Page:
In addition, many of the companies they started were eventuallyabsorbed by other entities or taken over by placeless professionalmanagers, for whom Los Angeles was nothing more than an anonymoussubdivision by the Pacific. The disappearance of onetime downtownpowerhouses such as Security Pacific Bank, First Interstate and theBroadway Department Stores -- precisely the corporations that mighthave funded such an enterprise -- further weakened the elite.
"Those banks were the glue of this community," says DennisStanfill, the former president of 20th Century Fox and one of the fewHollywood figures close to the old downtown establishment. "When youlost all those firms -- and I have seen it over the last 32 years --you suddenly found there were no leaders. They were gone."
For art collector Broad, who once bought a Roy Lichtensteinpainting for $2.5 million on his American Express card, the failureof the old elite to raise money for the downtown Disney Concert Hall-- much beyond the $50 million endowment provided by Walt Disney'swidow, Lillian -- epitomized this growing "void" in the powerstructure. As Los Angeles' economy stumbled badly in the early 1990s,the outlook for this new cultural icon grew bleaker as more and morebusiness fled downtown for the Westside, Orange County, the SanFernando Valley or out of the region completely.
To a large extent, Broad's own career casts him an unlikely saviorfor downtown. As co-founder of Kaufman and Broad, the area's largesthome builder, he helped construct the sprawling suburbs that hasteneddowntown's decline. More recently, he has built his CenturyCity-based financial service company, SunAmerica, into a major power-- in the 1990s, its market value has risen from $184 million to morethan $8 billion -- and a linchpin of the resurgent Westside economy.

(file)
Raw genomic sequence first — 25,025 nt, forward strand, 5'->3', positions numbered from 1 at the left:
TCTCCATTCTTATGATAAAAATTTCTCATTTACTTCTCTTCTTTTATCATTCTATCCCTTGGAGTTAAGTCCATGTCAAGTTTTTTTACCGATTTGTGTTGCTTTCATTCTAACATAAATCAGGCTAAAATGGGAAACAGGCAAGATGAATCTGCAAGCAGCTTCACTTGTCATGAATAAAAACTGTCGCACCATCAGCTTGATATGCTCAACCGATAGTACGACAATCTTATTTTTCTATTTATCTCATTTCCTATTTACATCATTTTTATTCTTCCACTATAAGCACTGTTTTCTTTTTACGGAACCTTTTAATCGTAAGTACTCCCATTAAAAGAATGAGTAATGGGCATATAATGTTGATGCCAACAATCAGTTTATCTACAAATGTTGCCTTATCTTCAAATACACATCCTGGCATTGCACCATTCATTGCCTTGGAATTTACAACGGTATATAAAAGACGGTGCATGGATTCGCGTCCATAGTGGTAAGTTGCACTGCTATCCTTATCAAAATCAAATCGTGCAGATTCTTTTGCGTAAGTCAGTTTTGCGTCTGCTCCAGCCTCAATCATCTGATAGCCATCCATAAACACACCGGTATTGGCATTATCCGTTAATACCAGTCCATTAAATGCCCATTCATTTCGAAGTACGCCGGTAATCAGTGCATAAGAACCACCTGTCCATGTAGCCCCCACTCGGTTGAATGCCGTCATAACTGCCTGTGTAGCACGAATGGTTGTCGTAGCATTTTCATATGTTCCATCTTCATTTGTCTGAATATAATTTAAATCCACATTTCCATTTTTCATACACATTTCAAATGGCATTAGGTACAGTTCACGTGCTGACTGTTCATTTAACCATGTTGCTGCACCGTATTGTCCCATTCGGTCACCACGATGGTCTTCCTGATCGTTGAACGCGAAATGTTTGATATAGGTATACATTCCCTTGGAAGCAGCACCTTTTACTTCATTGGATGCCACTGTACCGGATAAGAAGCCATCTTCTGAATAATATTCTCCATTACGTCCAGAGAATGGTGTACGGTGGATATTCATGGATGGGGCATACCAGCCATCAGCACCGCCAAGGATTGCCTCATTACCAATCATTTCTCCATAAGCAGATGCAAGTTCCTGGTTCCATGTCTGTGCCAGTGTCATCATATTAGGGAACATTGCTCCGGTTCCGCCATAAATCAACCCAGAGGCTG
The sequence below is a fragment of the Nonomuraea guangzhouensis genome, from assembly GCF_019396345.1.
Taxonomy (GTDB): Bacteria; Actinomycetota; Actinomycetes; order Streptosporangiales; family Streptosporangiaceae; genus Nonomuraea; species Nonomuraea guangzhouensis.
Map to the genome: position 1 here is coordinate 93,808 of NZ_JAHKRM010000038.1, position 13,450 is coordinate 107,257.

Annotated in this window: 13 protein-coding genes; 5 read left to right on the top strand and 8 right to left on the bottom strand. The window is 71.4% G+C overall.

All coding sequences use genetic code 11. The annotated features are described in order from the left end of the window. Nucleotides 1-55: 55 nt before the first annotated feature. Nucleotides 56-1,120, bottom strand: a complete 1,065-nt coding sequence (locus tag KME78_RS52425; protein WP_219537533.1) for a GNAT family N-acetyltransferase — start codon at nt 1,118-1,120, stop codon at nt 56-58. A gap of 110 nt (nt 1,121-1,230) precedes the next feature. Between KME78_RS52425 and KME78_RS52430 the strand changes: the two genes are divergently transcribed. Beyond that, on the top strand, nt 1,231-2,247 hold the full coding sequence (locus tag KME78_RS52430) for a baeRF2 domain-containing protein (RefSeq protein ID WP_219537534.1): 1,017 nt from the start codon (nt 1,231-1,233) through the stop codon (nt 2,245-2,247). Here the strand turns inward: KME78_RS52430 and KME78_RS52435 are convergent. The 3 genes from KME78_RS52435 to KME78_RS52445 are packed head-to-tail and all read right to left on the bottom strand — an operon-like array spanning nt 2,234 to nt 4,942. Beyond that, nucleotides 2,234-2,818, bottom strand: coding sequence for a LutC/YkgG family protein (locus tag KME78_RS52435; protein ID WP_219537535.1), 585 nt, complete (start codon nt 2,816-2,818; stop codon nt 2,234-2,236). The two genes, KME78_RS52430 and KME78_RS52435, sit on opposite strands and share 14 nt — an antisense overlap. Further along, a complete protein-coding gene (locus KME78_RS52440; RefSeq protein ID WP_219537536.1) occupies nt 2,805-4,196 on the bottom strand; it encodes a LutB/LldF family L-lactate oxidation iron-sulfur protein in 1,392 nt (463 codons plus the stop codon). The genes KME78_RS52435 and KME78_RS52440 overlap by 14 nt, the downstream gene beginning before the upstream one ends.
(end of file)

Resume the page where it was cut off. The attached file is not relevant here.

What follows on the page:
Yet, as an Angeleno, Broad believes that the city must have somesort of unifying core. Downtown may never regain its status as theregion's leading commercial center -- both the Westside and arguablyeven Irvine seem destined to surpass it -- but it does remain thehistoric hub, the common touchstone for the city. "No great city inthe world exists without a symbolic center," Broad says. "It's likethe Eiffel Tower or the Sydney Opera House."
To Broad, the Disney Concert Hall could become that signaturepiece for Los Angeles. "The success in building the hall is thedefining point for Los Angeles' new leadership; it's a newbeginning," he says. "It's a sign that the city is culturally cominginto its own."
But it's more than that. Disney Concert Hall -- along with suchother ambitious building projects throughout the city, from theSkirball Cultural Center and the Getty Center in West Los Angeles tothe new sports arena and cathedral downtown -- reflects a metropolisthat not only is recovering from the traumas of the recent past butis beginning to map out a new future that is quintessentially LosAngeles in its brashness and ambition.
But this time, Jews such as Eli Broad will not be merelyspectators, outsiders or incidental beneficiaries, but will be amongthe leaders and architects, just as they were when this city waslittle more than an obscure pueblo on the outer fringes of theAmerican continent.
Joel Kotkin, a senior fellow at the Pepperdine Institute forPublic Policy, is currently researching a report on the futureleadership in Southern California, in conjunction with the La JollaInstitute.
All rights reserved by author